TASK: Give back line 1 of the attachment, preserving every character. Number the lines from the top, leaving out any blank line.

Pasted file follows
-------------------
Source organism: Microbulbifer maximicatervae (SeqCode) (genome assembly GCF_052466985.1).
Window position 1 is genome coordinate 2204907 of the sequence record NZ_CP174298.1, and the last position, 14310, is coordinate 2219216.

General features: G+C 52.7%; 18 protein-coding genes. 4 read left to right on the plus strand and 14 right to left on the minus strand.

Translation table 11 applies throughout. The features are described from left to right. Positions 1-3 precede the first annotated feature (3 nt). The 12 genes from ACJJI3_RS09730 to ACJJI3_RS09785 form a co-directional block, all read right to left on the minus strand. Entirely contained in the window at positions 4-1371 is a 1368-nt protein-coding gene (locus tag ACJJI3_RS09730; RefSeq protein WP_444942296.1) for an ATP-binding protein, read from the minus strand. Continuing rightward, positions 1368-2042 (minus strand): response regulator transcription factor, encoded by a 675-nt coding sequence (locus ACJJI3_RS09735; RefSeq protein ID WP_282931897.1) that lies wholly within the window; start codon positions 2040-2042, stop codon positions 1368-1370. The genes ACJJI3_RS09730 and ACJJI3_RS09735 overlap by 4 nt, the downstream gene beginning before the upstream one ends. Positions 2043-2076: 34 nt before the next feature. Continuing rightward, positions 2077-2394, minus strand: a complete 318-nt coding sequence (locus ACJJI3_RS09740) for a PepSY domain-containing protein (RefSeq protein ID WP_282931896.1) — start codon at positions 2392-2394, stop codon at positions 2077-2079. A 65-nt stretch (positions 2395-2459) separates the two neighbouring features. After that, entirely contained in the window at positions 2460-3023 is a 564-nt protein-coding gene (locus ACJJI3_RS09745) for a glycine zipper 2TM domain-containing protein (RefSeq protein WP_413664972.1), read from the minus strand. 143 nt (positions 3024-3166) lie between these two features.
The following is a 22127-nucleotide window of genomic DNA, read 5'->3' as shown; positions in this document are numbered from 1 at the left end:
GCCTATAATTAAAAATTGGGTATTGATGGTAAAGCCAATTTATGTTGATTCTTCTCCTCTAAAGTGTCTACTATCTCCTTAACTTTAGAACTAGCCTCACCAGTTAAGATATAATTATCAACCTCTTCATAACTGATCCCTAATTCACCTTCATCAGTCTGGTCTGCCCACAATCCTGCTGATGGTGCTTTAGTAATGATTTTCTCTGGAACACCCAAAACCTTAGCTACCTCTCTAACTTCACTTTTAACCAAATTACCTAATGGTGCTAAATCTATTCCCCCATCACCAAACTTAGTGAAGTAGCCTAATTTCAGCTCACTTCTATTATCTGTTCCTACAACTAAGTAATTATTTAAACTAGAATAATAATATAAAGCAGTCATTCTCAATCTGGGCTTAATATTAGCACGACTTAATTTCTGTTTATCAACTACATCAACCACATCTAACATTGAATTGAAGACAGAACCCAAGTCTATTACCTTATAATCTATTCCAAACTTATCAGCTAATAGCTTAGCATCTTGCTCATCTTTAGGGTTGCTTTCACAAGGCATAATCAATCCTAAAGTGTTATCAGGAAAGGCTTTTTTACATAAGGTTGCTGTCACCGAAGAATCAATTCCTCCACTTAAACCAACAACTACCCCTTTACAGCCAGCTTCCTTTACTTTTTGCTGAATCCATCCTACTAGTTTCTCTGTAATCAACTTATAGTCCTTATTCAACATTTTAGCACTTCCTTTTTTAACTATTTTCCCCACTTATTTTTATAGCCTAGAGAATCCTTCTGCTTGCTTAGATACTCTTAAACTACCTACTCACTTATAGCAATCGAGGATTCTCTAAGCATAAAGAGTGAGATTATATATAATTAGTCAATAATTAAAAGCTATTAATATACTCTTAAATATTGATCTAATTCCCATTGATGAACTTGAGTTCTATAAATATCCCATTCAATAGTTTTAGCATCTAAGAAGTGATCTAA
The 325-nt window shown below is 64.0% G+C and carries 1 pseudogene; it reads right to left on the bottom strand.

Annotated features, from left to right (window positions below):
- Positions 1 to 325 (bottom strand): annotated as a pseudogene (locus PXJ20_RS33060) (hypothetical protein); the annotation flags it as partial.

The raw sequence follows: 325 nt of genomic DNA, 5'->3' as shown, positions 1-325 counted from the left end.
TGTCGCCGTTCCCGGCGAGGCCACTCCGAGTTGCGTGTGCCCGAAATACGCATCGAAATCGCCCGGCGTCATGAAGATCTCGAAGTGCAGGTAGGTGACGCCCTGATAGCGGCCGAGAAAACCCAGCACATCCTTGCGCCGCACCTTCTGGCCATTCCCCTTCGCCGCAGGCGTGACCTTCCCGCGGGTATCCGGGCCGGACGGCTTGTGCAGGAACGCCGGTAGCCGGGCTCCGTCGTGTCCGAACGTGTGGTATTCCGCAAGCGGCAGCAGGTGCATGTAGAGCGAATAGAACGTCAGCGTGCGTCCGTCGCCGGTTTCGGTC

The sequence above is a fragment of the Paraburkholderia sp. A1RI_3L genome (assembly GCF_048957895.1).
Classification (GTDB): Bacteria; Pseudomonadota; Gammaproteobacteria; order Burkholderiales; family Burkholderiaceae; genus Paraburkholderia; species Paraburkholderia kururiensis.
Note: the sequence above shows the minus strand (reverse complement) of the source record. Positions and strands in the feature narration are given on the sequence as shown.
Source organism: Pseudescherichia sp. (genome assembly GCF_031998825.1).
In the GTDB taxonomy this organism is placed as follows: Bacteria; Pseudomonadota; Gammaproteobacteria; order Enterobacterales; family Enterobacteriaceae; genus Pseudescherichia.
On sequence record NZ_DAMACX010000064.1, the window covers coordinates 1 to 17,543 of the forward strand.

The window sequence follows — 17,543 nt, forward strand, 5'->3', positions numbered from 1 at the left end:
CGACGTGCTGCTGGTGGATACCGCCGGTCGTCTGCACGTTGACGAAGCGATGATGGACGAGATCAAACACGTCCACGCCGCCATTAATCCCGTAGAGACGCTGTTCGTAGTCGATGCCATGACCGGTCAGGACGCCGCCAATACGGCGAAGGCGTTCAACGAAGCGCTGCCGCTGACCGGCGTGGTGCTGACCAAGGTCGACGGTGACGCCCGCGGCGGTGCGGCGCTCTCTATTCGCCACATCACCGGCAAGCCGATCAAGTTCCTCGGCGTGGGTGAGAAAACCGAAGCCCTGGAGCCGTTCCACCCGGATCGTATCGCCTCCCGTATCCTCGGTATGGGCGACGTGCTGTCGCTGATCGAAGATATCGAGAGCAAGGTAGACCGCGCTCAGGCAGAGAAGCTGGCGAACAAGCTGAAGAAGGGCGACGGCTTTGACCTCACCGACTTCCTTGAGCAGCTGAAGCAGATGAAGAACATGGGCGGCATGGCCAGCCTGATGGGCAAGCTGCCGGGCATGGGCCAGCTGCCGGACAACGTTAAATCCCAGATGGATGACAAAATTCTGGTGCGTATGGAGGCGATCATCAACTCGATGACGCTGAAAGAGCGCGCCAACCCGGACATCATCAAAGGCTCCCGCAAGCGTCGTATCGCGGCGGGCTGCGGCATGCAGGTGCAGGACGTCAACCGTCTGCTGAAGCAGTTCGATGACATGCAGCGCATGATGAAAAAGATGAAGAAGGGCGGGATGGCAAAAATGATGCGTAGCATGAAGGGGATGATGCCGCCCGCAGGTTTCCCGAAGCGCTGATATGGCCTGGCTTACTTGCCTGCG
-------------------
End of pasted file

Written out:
Source organism: Microbulbifer maximicatervae (SeqCode) (genome assembly GCF_052466985.1).